The patient first reported the tumor in November, and since then it has been rapidly growing at about 10 pounds per week.
“During the surgery, we removed this gigantic tumor that originated from her left ovary. We removed her left ovary, her left tube, and we removed the affected peritoneal tissue that was adhering to the ovary,” according to Dr. Vaagn Andikyan, a gynecologic oncologist for Western Connecticut Health Network.
The non-cancerous tumor originated in the cell lining the ovary. And technically the benign growth did not go beyond the ovary. It, however, was threatening the patient’s life because of compressing blood vessels stated officials.
“There were a lot of issues related to this very large tumor in the abdomen. She can’t eat, she can’t walk, and there are problems related to potential complications with this large mass compressing the venous system,” according to Dr. Linus Chuang, chairman of obstetrics and gynecology for Western Connecticut Health Network.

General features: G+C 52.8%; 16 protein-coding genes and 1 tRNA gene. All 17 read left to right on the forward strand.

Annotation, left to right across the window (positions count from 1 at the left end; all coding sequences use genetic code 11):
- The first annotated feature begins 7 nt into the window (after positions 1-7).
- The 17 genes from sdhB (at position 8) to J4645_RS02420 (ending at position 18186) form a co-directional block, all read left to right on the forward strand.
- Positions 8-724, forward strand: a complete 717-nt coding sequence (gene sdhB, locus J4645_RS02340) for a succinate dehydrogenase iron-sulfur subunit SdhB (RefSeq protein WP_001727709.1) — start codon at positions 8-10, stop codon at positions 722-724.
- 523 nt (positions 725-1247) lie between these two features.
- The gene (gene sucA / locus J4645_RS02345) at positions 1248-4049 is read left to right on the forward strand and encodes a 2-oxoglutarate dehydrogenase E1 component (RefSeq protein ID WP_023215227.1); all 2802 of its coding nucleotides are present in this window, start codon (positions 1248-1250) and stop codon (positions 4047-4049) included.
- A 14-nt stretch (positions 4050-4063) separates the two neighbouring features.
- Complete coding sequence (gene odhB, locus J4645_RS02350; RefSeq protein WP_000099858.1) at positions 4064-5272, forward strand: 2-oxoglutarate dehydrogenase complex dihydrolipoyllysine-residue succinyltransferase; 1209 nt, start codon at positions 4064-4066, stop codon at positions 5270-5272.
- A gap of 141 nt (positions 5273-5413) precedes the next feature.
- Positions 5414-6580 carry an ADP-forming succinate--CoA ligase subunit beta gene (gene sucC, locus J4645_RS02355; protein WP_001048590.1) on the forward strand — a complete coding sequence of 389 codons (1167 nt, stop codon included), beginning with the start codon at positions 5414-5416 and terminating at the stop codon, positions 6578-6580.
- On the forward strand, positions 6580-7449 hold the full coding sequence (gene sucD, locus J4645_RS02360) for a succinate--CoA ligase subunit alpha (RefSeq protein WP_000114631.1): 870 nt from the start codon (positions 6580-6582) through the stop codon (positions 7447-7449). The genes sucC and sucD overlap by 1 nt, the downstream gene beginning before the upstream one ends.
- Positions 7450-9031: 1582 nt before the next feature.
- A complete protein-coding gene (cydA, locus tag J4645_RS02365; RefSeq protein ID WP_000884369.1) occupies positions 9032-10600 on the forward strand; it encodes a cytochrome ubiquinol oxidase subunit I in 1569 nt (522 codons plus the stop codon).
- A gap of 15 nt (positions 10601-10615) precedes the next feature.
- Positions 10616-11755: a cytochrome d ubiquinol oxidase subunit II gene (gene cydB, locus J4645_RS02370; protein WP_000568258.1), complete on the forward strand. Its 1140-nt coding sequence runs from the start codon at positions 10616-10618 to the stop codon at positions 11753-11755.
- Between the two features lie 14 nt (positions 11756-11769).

Believe it or not, it wasn’t the most massive tumor on record. In 1991, a 303-pound ovarian tumor was removed by surgeons of Stanford Hospital.
Along with the 132-pound tumor in this latest case, 6 pounds of abdominal wall tissue and stretched out skin caused by the growth were removed.
Chuang warns that ovarian cancer is very deadly if not found very early.